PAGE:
This research report provides an in-depth analysis of light vehicle emissions standards, and demonstrates that mandatory standards are a cost-effective way to reduce Australia’s greenhouse gas emissions and light vehicle fuel use.

Australia has an opportunity to reduce greenhouse gas emissions and lower fuel bills for Australian motorists by making light vehicles more efficient. A light vehicle emissions standard is the best way to achieve this.

Improving the efficiency of light vehicles is one of the least costly emissions reduction options available to Australia.

The Authority proposes that the first phase of mandatory standards be introduced with effect from 2018, by which time local manufacture of automobiles is expected to have ceased. The standards would progressively reduce carbon dioxide emissions from new light vehicles to 105g/km in 2025, almost half the current level of 192g/km. This 2025 standard would broadly bring Australia into line with the United States, and still trail the tighter European Union targets by several years.

It proposes that the targets would be set as an average across the fleet as a whole, rather than be applied to individual vehicles. This fleet-average approach would preserve customer choice when purchasing light vehicles.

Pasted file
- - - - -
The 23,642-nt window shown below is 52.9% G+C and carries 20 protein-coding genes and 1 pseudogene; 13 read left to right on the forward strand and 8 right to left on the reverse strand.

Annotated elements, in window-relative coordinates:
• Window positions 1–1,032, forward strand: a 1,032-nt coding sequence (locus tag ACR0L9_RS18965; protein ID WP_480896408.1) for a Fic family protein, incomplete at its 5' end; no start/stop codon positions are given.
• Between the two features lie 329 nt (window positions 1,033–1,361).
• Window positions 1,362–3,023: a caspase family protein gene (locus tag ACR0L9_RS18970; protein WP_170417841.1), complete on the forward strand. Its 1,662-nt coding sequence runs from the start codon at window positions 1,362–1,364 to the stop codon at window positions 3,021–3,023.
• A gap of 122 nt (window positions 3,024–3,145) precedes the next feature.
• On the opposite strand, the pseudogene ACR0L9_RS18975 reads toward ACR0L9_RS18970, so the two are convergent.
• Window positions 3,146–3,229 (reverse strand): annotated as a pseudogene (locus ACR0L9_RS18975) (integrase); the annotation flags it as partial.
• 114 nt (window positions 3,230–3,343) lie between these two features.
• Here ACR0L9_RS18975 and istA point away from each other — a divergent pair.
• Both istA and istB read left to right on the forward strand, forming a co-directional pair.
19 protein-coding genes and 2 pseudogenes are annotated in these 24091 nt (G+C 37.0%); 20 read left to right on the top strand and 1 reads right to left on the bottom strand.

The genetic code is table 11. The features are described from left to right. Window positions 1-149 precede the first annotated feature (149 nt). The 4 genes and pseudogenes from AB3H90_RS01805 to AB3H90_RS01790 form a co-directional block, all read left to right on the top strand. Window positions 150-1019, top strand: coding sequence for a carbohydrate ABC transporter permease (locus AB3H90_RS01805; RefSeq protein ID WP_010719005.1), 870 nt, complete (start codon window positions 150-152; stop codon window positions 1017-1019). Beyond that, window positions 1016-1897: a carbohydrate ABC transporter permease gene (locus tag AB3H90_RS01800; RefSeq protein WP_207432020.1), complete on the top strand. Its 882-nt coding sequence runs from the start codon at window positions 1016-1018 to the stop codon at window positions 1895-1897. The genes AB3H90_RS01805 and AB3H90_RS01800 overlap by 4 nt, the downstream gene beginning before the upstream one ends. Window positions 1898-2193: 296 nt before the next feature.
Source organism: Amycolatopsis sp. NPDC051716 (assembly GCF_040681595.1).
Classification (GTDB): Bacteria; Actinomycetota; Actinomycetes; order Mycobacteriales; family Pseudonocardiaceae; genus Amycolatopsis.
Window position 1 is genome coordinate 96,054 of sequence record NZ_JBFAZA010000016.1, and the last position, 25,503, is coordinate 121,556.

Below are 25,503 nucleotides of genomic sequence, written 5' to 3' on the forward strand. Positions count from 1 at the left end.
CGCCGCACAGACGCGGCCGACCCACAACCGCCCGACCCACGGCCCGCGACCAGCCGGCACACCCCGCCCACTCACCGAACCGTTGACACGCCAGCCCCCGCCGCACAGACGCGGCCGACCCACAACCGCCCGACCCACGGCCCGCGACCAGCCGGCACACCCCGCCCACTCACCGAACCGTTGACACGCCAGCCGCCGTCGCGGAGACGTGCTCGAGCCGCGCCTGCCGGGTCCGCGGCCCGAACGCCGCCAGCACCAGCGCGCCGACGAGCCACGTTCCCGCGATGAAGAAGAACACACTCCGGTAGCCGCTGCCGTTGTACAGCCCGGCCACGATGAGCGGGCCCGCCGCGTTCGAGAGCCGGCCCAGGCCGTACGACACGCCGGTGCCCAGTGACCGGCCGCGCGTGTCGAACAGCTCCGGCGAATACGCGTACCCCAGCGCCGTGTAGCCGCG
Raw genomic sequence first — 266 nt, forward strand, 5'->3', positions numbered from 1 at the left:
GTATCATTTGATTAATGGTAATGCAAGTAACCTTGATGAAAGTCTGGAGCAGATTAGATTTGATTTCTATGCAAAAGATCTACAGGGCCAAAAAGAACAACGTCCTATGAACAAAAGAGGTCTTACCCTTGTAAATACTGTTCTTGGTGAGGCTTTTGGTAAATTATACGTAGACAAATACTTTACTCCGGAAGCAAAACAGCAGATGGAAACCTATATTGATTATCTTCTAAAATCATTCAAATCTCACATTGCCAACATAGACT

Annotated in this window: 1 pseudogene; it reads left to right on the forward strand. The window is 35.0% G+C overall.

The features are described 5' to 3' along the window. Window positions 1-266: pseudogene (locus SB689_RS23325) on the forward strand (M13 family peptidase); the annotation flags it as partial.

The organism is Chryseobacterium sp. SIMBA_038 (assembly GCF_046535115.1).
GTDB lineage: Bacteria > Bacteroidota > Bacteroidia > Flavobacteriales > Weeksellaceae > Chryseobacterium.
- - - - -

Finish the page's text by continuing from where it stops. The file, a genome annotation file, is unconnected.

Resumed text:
Implementation of a standard to reduce carbon dioxide emissions to 105g/km is estimated to increase the average cost of a new car in 2025 by about $1500. However, this would be offset several times by fuel savings of about $8500 over the life of the vehicle, leaving motorists better off. The proposed standard is projected to avoid 59 million tonnes of greenhouse gas emissions over the period to 2030, equivalent to the current annual emissions of all light vehicles.

Full Report – (PDF 2MB)

Summary – (PDF 199KB)

Fact Sheet – (PDF 178KB)

Media Release – (PDF 268KB)


For more information see:

  • Research reports

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